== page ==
5.4. Training needs

Training on new methods of data processing would be useful. Such training would only be required on a limited basis and would not require large financial input.

Training is currently given every two years to map users, mainly on decoding of soil properties codes, on new maps products, and on new possibilities for data use etc. Mainly specialists from regional agricultural offices participate in these training programmes.

International training of specialists on data processing, such as that undertaken on remote sensing data interpretations in Paris, Warsaw and Prague organized by international coordination centres for remote sensing are of prime importance. Other databases (water, forest, meteorology) are permanently upgraded (technically and personally) and responsible institutions organize training courses for data users.

5.5. Missing international linkages

Greater cooperation should be established with the European Environmental Agency environmental databases, international centres of remote sensing services and international projects (e.g. MARS Project)

5.6. Identification of main potential users of future GTOS information supply

The potential users of GTOS in Slovakia are research institutes and universities, the Agency of Environmental Protection, Ministries for the Environment, Agriculture and the Economy) and its regional offices, and governmental offices (for economy and development, and regional development). Information from GTOS would be helpful in updating, upgrading and improving the current information situation in the country. It would offer the possibility for international comparison and improvement for national institutions and assist in motivating the setting up of new data collection and processing systems.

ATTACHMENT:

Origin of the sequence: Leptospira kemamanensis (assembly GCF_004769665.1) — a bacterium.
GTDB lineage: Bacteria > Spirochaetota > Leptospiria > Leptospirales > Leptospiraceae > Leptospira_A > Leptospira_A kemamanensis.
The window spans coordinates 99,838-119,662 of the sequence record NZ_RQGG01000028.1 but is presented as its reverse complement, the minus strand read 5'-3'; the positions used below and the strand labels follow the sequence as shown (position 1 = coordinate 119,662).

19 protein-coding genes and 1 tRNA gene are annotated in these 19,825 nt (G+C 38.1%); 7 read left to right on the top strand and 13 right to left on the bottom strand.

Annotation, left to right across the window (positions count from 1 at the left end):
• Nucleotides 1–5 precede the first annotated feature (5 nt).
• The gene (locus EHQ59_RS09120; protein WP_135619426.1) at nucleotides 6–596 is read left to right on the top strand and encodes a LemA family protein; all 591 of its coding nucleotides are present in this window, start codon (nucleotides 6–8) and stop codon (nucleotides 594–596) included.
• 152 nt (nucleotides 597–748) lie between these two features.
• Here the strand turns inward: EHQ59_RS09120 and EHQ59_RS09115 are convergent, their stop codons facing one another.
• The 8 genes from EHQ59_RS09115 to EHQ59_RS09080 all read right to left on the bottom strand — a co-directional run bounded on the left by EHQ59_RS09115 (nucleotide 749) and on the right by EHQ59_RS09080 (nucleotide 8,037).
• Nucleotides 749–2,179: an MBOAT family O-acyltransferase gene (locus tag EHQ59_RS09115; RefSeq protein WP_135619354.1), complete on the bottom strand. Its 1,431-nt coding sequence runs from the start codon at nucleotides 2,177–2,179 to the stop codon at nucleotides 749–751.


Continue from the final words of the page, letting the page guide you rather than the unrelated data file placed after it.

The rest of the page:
Bielek, P. - Šurina, B.: Agricultural Soils. Facts about Slovak Republic. VUPU Bratislava, 1995, 32 pp.

Bielek, P.: Code of Good Agricultural Practice in Slovak Republic. Soil Protection. Ministry of Agriculture of the Slovak Republic, 1996, 54 pp.

Demo, M. - Bielek, P. - Hronec, O.: Trvalo udrate¾ný rozvoj (Sustainable development). SPU Nitra - VUPOP Bratislava, 1999, 400 pp.

Green Report of the Slovak Republic. Ministry of Agriculture. Bratislava, 165 pp.

Klinda, J. - Lieskovská, Z.: Správa o stave ivotného prostredia v SR v roku 1997 (Environmental situation in the Slovak Republic). MP - SAP Bratislava, 1998, 156 pp.

Monitoring of the Environment. Annual Report. Ministry of Environmental Protection, Bratislava, 1998

National Environmental Policy. Ministry of the Environment of the Slovak Republic, 1995, 130 pp.

Šimeg, I. - Smolinská, I.: Slovakia for the world. PEAS Publishing, Bratislava, 1996

Statistica Yearbook of the Slovak Republic. Statistical Office of the Slovak Republic. VEDA - Publishing House of the Slovak Academy of Sciences 1998, 726 pp.

Previous Page Top of Page Next Page